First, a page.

I have a Dell L400 laptop running Gentoo with a 2.6 kernel. I used ndiswrapper (ver 0.12, which is the current gentoo supported version) to try using this card on a wireless network with WEP enabled. The card comes up and does work, but I am finding that after anywhere between half an hour and perhaps 12 hours, the card appears to shut down and all network connectivity is lost. Sometimes it can be restored with nothing more than an ifconfig wlan0 down;iwconfig wlan0 ... ;ifconfig wlan0 up. Sometimes only a reboot restores normal connectivity. Failures are often preceded by increasing amounts of packet loss. I don't believe it's related to the wireless router, as I have another laptop (a Sony VAIO) running FreeBSD using the Sony's internal wireless card which runs without problems.
Any suggestions welcome
Following up to myself.
I downloaded ndiswrapper 1.1 and built it on my gentoo 2.6.9 kernel. I installed the drivers from the Linksys CD, lsbcmnds.inf
It seemed not to want to associate to my wireless router, but following the suggestion in the Wiki guide, I now do an
iwconfig <everything but the essid>, pause 3 seconds (probably not necessary, but allowed me to do an iwconfig and look at the results after each command), then an iwconfig wlan0 essid my-network-id, another 3 second pause and then repeat the first iwconfig.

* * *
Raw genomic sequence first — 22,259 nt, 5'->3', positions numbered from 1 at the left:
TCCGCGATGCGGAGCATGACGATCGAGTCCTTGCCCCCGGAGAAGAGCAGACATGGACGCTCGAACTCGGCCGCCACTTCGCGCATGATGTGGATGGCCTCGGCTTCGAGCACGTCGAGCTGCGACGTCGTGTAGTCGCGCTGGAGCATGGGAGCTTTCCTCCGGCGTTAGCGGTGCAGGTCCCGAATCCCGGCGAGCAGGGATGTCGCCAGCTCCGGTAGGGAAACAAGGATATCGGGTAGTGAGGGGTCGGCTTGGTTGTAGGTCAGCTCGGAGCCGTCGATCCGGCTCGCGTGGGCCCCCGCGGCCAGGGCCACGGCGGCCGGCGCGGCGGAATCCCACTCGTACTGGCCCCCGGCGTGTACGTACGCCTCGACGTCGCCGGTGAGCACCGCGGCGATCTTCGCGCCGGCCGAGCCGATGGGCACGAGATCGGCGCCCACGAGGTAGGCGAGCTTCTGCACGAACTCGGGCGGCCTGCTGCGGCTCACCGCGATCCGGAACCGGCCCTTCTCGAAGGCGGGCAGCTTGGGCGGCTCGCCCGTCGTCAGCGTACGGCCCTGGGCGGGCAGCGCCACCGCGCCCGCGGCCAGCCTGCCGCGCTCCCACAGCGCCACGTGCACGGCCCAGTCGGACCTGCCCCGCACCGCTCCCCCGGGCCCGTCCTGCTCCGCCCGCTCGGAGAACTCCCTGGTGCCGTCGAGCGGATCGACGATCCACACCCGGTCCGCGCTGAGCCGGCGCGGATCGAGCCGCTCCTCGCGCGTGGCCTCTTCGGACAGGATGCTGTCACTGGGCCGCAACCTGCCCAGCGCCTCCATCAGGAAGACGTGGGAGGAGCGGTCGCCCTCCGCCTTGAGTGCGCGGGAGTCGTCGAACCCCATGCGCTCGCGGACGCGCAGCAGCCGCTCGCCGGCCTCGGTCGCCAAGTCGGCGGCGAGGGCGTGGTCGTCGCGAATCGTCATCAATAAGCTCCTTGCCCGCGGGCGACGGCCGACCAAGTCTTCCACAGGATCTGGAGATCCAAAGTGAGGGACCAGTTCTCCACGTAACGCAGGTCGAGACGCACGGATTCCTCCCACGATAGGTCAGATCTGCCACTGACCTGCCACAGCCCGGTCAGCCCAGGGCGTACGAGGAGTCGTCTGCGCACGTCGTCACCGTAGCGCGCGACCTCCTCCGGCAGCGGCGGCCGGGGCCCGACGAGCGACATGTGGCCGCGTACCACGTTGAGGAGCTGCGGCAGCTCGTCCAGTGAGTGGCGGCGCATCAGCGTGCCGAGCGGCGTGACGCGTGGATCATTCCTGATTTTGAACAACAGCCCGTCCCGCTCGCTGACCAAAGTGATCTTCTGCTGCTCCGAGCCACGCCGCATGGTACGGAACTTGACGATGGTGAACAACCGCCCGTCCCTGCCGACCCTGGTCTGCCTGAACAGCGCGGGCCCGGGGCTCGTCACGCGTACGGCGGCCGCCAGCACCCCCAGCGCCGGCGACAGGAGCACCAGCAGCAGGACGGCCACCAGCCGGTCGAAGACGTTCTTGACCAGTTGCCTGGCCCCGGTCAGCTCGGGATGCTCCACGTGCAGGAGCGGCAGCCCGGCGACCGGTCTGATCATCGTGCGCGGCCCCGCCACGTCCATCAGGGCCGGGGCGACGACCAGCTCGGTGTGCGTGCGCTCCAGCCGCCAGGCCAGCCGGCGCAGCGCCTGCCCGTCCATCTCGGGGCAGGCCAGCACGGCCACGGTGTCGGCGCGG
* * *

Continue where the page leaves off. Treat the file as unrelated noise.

I found the card is very sensitive to things like: a cat5 cable from using a wired connection while setting things up passed within a few cm. of the end of the card and seemed to cause erratic reception, even when the Ethernet if was inactive.
Simply sitting in the wrong place next to the machine could cause massive packet loss or failure to associate. Repositioning the router addressed this as well.
I am running with 104 bit keys, ssid broadcast disabled at the router and MAC locking for wireless, all of which seem to work correctly. I'm not convinced that it will recover from loss of association without restarting the system though.
Re. my other posting = I tried ndiswrapper 1.1 with my Sitecom card, but this produced an instant kernel freeze, so I didn't bother pursuing it further
1) after getting it working, I discovered that the card was very sensitive to it's environment - a cat5 cable crossing over the card or even my sitting in the wrong place between the router and the card could cause massive signal loss, so perhaps it was me at the keyboard stopping it